While coach training is still significantly more affordable than higher education for adults, it is not eligible for a student loan or grant programs. As a result, most coaching students are paying out of pocket for their training. Today, it’s not hard to find both accredited and non-accredited coach training programs costing upwards of $10,000, and in some cases as high as $20,000.

Seeing that none of this is even required to start your business, I can see why so many people are opting out. As coaches, we are tasked with helping people—but without proper preparation, coaching just becomes expensive meddling in people’s lives. I think we can do better.

If, as an industry, we are generating a collective $2.8 billion per year, there should be scholarships, education subsidies, and easier access to early-paying clients so that we, especially women+ and BIWoC, can apply for accreditation within a reasonable amount of time.

3. Women have to get comfortable earning

Learning how to earn money is one thing, but learning that you can is another. Earning was kept from women as an expectation and even a right until recently, with the Equal Pay Act only being passed in 1963. In spite of this, white women still earn about 73 cents for every dollar that white men earn, while Black women earn just 64 cents for every dollar that white men earn. 

No matter how many times I read it, this data is never any less shocking. Yet, it persists. When we are unable to realize our earning potential, too many women turn inward, assuming they alone are at fault. But in truth, the system is broken, not you.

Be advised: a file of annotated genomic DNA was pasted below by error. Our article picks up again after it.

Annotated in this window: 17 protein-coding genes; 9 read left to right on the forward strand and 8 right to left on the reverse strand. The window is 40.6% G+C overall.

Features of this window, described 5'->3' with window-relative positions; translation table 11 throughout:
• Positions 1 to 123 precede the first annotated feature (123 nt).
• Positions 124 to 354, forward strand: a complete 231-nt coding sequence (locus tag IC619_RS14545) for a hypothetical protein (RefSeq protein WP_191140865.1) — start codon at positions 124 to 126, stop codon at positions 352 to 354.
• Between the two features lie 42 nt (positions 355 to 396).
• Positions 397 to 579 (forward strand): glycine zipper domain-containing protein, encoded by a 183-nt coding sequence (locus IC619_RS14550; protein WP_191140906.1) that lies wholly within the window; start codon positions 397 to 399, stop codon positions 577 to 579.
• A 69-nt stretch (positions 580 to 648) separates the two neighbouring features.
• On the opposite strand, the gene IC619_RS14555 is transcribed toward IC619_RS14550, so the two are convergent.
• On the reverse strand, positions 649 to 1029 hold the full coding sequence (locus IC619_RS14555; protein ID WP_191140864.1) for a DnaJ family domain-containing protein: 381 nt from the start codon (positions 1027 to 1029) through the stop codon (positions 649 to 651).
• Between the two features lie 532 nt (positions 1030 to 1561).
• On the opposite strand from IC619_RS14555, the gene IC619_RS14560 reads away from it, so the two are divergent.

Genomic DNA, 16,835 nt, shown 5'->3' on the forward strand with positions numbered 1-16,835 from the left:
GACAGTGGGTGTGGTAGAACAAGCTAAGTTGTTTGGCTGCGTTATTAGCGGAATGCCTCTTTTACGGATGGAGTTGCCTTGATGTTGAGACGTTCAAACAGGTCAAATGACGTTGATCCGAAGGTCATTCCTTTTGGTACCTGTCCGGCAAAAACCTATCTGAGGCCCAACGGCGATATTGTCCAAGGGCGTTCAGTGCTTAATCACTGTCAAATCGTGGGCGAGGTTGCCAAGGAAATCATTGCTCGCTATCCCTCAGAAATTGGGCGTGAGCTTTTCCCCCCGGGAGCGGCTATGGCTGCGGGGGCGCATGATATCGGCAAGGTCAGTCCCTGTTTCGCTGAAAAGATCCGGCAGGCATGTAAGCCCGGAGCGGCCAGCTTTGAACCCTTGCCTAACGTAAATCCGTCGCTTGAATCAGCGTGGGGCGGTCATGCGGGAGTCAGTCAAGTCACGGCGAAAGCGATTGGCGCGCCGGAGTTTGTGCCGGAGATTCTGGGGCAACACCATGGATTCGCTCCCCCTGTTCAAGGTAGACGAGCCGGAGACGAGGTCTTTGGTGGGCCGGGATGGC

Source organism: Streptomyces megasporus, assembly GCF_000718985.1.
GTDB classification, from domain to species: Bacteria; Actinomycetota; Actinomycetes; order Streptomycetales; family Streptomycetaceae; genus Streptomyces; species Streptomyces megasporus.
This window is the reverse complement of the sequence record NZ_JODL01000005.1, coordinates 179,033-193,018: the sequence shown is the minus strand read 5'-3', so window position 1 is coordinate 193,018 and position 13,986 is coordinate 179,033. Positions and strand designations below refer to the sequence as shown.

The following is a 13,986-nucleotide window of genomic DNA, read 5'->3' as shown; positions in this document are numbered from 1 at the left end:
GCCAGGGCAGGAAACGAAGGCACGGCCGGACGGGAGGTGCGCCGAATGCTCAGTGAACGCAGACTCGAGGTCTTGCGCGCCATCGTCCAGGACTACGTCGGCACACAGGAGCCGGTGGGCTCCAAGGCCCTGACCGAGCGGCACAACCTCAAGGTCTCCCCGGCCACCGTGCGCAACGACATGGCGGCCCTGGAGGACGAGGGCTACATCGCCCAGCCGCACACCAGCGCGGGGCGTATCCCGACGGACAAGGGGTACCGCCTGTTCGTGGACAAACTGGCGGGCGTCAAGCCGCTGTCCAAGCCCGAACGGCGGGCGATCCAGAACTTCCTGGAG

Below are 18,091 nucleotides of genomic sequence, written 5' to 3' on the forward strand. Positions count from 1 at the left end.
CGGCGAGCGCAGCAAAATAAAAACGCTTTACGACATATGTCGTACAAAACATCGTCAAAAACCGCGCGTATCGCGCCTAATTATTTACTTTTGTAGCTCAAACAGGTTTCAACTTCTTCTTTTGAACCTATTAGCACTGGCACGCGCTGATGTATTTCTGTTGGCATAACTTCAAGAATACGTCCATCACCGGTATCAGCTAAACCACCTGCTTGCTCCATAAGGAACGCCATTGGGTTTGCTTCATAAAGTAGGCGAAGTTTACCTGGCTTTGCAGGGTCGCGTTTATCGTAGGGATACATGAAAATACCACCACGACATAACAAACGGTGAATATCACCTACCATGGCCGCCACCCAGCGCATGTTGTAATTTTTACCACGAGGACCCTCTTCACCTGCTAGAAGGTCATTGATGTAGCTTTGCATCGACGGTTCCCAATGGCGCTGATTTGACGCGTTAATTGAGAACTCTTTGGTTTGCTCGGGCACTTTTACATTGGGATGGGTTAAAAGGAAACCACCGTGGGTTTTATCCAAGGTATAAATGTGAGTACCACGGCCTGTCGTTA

As a business owner, I have the freedom to pay myself, give myself raises and bonuses, and create more financial equity within my own lifetime. But in order to do any of this, I have to first be comfortable earning. Even when all messaging that has ever been directed at me as a woman has told me the exact opposite: that I am a dispensable worker and am not worth being compensated for equal education or skill. 

When we are unable to realize our earning potential, too many women turn inward, assuming they alone are at fault. But in truth, the system is broken, not you.

Earning was uncomfortable for me at first. Earning more than enough was super uncomfortable. Tapping into my earning potential is my right, even if the world around me doesn’t always see it that way. I have been passed up by clients for male coaches with less education who charge more money because of their perceived authority. I have been questioned about my rates and pricing even when they were well under what average coaches with similar backgrounds and experience charge. Navigating the terrain of earning might never feel comfortable because the conditions we’re earning within are not stacked in our favor. But this doesn’t disqualify us from being worth it.

4. Women need more successful women role models who don’t perpetuate the scarcity myth

The scarcity myth, as defined by entrepreneurial depth coach Kate Holly, is: